A slip of paper tucked under your wiper blade is, at best, an annoyance: a flier left on your car while you're attending to other business. At worst, it's bad news, like a parking ticket.
But what if you found a piece of paper, about the size of a Post-it note, that read:
So lean in.
Your story isn't over yet."
Last Thursday, someone parked along North Tejon Street came out to his or her car in the early afternoon and found that message.
Who was it? We don't know.
Who put it there? That we do know. It was Alex Lewis, the 22-year-old founder of what he hopes will be a movement to sweep across all 50 states: Car Window Poetry.
If you're expecting to read a story of an English major who launched a Kickstarter project hoping to make it rich, you might be disappointed.
Lewis graduated this year from Elon University in North Carolina (his degree is in strategic communication with a leadership studies minor) and moved to Colorado Springs in August with Young Life, doing digital marketing and managing the ministry's social media accounts. His endeavor is self-funded.
Lewis grew up listening to hip-hop music. But "I never saw it as poetry," he says. He started writing his own music in middle school and continued until high school, but stopped when he started college. "I didn't want to be the black kid who raps."
Instead, he's the young black man who writes poetry. And he's set out to inspire strangers.
Moving to Colorado Springs, he was concerned that he might not connect with the creative community. So he forced himself out of his comfort zone, joining some poetry groups in town.
"I can't just sit at home and expect to make a difference," he told himself.
Car Window Poetry started as kits for sale — 25 blank Car Window Poetry cards, three pens and three stickers — but Lewis saw the need to provide these tools to anyone who wanted them (especially classrooms) without expense. So now the forms are available for download from the website, carwindowpoetry.com, for free.
Since its launch, Car Window Poetry has quickly attracted the national spotlight. A fellow Elon graduate saw what Lewis was doing and pitched the idea to his bosses at NBC Nightly News. Since then Lewis has also appeared on Headline News and he's now shipping kits to 21 states. "It's been a crazy few weeks."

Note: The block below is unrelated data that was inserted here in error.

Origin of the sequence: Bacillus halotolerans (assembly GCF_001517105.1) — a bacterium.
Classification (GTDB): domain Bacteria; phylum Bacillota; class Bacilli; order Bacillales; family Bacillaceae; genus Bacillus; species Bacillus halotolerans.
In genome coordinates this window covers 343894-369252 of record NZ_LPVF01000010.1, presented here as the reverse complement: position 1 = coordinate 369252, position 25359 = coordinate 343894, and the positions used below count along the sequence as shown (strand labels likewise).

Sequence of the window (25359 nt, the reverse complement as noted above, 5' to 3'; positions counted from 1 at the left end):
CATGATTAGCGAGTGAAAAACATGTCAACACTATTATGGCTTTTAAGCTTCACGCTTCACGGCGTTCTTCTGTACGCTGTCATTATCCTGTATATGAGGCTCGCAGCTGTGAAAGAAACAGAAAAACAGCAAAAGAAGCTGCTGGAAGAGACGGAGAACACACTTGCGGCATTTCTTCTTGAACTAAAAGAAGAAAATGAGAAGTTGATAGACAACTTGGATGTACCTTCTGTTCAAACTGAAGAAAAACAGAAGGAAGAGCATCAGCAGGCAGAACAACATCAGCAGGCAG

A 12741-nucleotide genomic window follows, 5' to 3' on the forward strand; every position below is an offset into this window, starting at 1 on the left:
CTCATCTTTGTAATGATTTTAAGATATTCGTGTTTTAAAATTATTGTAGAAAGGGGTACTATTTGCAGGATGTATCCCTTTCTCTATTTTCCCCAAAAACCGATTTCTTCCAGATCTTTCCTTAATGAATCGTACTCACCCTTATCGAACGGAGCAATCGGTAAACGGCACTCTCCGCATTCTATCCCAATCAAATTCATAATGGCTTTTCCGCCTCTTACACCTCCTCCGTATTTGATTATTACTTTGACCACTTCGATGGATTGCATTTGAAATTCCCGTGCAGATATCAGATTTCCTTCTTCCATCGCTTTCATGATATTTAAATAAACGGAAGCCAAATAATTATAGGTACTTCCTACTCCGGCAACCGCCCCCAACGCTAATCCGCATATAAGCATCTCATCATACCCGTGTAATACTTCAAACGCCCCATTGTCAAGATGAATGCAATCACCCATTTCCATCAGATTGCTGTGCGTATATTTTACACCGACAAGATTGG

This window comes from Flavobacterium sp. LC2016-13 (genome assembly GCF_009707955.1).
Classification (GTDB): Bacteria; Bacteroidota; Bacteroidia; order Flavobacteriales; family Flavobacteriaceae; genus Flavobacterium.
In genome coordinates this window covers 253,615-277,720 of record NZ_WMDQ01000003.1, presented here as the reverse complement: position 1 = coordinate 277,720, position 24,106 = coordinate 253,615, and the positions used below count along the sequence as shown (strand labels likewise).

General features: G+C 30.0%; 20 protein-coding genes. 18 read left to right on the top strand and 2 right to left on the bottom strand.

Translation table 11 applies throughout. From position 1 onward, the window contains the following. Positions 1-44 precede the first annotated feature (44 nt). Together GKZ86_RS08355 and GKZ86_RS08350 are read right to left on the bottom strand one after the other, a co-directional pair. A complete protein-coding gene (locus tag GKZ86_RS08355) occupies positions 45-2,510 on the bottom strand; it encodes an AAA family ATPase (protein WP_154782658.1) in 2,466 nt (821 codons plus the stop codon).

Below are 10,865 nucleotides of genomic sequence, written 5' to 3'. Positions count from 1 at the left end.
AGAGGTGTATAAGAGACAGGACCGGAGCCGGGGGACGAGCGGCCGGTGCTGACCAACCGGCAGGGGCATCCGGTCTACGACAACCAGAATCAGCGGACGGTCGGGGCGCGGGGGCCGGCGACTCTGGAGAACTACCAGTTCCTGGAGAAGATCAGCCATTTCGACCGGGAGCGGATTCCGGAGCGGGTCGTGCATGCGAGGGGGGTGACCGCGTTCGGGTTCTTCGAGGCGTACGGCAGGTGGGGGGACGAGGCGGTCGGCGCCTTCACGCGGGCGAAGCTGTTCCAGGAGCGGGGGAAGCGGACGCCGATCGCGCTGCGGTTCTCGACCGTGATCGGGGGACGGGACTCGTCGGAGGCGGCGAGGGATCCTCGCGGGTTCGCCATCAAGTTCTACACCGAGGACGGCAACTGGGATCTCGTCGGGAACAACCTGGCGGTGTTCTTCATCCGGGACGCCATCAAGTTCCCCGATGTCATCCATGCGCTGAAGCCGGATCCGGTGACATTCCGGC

That he's garnered so much attention so quickly speaks to the need for kindness in our country, now more than ever. "The smallest act of love can make a difference in someone's life," Lewis says.
Personally, he set the goal to put out a few poems each day. He reports only one awkward moment in his stealthy placement. In a King Soopers parking lot, he saw a man get out of his car. Lewis thought to himself, "He needs a poem." So he lurked, but the man must have caught sight of Lewis, because he hesitated before entering the store, even engaging an employee in the lot in conversation. In the end, that poem was never placed.
Tapping into his social media savvy, Lewis encourages people to post photos with #carwindowpoetry of the messages they receive.
As we wrapped up our conversation, I asked Lewis if I could watch him place a few poems on cars. He printed off a sheet, cut out the four cards and grabbed his phone. He still keeps his supply of short, inspirational poems in notes on his phone.
We stepped outside onto Tejon Street and he walked up to four cars and found the way to place the cards on the driver-side windows (this placement is easier to find and probably doesn't inspire as much dread as under the windshield wiper).
He returned to work, and I went to my car.
I sat (feeling a bit creepy) waiting for any of those drivers to come out to their cars and discover their poem. But after a few minutes, I gave up, deciding it's better just to imagine the impact that Lewis' words would have as they found someone who needed them that day.
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